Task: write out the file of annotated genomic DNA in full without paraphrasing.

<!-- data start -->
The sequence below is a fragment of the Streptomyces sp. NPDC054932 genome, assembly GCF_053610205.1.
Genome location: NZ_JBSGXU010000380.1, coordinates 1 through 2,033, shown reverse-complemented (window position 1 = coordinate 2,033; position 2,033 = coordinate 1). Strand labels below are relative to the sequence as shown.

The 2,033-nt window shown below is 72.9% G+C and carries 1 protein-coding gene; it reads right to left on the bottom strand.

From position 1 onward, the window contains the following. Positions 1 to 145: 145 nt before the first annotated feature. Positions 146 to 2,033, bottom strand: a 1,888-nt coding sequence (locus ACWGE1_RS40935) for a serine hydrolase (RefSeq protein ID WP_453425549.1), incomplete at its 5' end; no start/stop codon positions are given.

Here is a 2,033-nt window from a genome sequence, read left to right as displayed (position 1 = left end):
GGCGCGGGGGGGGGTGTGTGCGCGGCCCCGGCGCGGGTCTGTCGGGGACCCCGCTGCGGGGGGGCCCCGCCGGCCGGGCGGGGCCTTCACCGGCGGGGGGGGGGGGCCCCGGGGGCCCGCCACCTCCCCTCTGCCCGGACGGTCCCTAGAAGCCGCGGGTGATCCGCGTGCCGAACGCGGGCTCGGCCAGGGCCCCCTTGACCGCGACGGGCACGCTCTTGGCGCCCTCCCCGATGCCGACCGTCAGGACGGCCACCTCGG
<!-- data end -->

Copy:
The sequence below is a fragment of the Streptomyces sp. NPDC054932 genome, assembly GCF_053610205.1.
Genome location: NZ_JBSGXU010000380.1, coordinates 1 through 2,033, shown reverse-complemented (window position 1 = coordinate 2,033; position 2,033 = coordinate 1). Strand labels below are relative to the sequence as shown.

The 2,033-nt window shown below is 72.9% G+C and carries 1 protein-coding gene; it reads right to left on the bottom strand.

From position 1 onward, the window contains the following. Positions 1 to 145: 145 nt before the first annotated feature. Positions 146 to 2,033, bottom strand: a 1,888-nt coding sequence (locus ACWGE1_RS40935) for a serine hydrolase (RefSeq protein ID WP_453425549.1), incomplete at its 5' end; no start/stop codon positions are given.

Here is a 2,033-nt window from a genome sequence, read left to right as displayed (position 1 = left end):
GGCGCGGGGGGGGGTGTGTGCGCGGCCCCGGCGCGGGTCTGTCGGGGACCCCGCTGCGGGGGGGCCCCGCCGGCCGGGCGGGGCCTTCACCGGCGGGGGGGGGGGGCCCCGGGGGCCCGCCACCTCCCCTCTGCCCGGACGGTCCCTAGAAGCCGCGGGTGATCCGCGTGCCGAACGCGGGCTCGGCCAGGGCCCCCTTGACCGCGACGGGCACGCTCTTGGCGCCCTCCCCGATGCCGACCGTCAGGACGGCCACCTCGG